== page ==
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Kansas City bans all public events with more than 1K people

Mayor Quinton Lucas made the announcement Thursday, shortly after organizers canceled a St. Patrick's Day parade in the city
Credit: AP
A Washington University engineering student, who declined identification, removes his belongings from his dormitory at the school in St. Louis on Wednesday, March 11, 2020, to move back home to Ballwin, Mo. A few other students on the South Danforth campus were doing the same as dorms were set to shutter Sunday from fear of the coronavirus. Students on spring break were told not to return to campus and to continue their classes online. (Robert Cohen/St. Louis Post-Dispatch via AP)

KANSAS CITY, Mo. — Kansas City is banning all public events with more than 1,000 attendees as cancellations mounted around the state because of concerns over the new coronavirus.

Mayor Quinton Lucas made the announcement Thursday, shortly after organizers canceled a St. Patrick's Day parade in the city. St. Louis and Springfield also canceled their parades.

“Protecting all of our residents remains our top priority, which means that how we interact over the weeks and months ahead will need to change dramatically as we confront our current public health challenge,” Lucas said. “I appreciate our community’s understanding during this ever-changing time and encourage all residents to continue exercising good judgment.”

So far, Missouri has one confirmed case of COVID-19. A woman in her 20s who had been studying in Italy tested positive for the coronavirus after returning home to the area.

For most people, the new coronavirus causes only mild or moderate symptoms, such as fever and cough. For some, especially older adults and people with existing health problems, it can cause more severe illness, including pneumonia.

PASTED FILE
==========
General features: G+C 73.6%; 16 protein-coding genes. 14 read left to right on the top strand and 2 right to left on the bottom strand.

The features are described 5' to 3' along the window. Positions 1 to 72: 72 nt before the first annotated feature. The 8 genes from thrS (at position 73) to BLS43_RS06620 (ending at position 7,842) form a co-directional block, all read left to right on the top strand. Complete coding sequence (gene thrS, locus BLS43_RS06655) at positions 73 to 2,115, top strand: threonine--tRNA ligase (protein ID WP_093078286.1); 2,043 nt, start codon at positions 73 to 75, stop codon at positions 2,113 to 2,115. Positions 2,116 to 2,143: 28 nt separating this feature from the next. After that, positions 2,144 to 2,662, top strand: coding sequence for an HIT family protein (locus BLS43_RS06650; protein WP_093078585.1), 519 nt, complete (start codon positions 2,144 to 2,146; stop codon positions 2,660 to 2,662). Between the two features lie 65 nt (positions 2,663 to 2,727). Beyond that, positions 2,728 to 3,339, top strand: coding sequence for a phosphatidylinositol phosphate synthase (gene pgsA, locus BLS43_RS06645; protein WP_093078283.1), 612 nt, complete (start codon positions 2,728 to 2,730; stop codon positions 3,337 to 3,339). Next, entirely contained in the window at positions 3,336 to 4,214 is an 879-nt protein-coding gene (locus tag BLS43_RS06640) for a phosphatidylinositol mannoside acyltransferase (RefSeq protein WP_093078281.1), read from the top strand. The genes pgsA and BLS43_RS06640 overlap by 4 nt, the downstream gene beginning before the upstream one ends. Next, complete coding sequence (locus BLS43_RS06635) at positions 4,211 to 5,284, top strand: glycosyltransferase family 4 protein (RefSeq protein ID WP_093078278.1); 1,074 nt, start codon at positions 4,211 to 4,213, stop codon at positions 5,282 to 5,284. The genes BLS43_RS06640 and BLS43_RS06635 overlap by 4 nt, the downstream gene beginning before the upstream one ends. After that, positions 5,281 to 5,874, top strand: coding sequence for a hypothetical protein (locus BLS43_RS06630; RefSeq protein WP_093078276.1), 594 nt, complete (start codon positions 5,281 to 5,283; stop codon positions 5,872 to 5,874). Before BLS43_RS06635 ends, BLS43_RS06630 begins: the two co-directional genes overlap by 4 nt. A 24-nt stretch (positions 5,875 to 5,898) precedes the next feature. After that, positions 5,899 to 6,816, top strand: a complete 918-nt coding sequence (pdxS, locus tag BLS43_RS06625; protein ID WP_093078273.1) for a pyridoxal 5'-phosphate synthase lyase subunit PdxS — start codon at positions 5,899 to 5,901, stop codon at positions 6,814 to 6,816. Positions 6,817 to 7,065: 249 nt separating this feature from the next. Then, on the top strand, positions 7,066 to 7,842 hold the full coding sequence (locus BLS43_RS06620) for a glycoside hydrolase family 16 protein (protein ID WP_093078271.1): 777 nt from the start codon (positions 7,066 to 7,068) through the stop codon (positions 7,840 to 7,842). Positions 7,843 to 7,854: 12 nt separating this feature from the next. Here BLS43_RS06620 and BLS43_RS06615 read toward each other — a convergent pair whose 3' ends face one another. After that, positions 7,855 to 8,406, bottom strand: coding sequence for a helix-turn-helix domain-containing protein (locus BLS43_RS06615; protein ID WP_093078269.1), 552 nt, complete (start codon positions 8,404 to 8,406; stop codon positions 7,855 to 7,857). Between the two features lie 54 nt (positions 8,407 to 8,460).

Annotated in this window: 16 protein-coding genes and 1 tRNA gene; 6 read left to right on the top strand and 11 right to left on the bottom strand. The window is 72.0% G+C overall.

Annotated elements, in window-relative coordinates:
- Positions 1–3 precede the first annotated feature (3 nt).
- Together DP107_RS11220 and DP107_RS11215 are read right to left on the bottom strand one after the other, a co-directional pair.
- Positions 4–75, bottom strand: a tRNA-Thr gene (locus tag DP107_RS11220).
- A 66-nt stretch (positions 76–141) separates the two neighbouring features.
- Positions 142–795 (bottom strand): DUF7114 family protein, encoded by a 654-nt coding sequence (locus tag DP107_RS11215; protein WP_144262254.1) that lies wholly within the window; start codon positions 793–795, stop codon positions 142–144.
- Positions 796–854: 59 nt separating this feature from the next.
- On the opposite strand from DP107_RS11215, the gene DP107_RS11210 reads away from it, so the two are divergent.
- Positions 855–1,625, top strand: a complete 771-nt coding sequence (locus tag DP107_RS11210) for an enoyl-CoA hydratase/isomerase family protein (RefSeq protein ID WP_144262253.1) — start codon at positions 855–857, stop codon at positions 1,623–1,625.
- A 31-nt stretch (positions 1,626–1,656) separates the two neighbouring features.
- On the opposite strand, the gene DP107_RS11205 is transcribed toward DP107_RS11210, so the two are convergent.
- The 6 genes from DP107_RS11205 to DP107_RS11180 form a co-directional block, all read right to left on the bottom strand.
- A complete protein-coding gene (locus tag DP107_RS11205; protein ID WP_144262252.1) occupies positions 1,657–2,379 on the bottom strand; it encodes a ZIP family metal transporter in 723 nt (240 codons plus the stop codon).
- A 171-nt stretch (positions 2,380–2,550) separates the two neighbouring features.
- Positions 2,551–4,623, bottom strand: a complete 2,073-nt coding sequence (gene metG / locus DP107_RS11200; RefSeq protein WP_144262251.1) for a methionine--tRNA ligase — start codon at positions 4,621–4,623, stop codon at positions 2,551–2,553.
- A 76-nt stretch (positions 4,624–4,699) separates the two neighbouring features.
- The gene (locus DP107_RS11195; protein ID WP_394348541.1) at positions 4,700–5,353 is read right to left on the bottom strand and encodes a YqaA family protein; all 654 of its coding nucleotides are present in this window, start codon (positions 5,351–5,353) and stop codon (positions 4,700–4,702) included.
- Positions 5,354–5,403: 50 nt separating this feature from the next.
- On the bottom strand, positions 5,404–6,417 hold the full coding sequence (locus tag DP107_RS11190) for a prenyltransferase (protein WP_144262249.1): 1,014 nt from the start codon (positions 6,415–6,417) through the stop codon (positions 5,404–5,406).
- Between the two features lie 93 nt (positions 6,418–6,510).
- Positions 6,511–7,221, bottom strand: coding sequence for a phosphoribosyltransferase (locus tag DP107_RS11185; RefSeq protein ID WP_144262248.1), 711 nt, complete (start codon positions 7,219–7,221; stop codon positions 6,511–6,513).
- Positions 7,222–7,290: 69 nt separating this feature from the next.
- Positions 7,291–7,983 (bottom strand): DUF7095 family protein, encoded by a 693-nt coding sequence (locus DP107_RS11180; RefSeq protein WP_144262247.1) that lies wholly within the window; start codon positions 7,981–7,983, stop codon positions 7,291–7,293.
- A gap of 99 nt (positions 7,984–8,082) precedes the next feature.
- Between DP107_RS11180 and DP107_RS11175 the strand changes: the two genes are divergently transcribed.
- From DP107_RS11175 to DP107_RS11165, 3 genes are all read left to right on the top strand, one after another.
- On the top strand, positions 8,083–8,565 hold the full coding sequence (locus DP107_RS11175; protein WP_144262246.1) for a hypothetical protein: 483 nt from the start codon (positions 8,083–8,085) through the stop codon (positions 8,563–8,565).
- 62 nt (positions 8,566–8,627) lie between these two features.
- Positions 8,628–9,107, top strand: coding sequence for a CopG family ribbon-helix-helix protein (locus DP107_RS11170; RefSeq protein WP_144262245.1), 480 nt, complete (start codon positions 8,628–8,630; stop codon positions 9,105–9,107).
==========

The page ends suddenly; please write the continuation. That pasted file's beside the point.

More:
The vast majority of people recover from the new virus. According to the World Health Organization, people with mild illness recover in about two weeks, while those with more severe illness may take three to six weeks to recover.

Several universities in the state have been moving classes online due to the virus that WHO has now labelled a pandemic, while Missouri Senate Majority Leader Caleb Rowden said on Twitter late Wednesday that the chamber was cancelling its session next week.

Meanwhile, the German agribusiness giant Bayer AG has reopened a suburban St. Louis campus after an employee who was tested for the new coronavirus found out the results were negative.

The campus in Creve Coeur, which is Bayer's North American headquarters for its Crop Science Division, reopened Thursday after undergoing precautionary cleaning. But the nearby office of its tech-focused subsidiary, The Climate Corporation, remains closed for cleaning, as do Bayer's campuses in Whippany and Morristown, New Jersey. The Whippany office is the company’s U.S. headquarters for all of its divisions.

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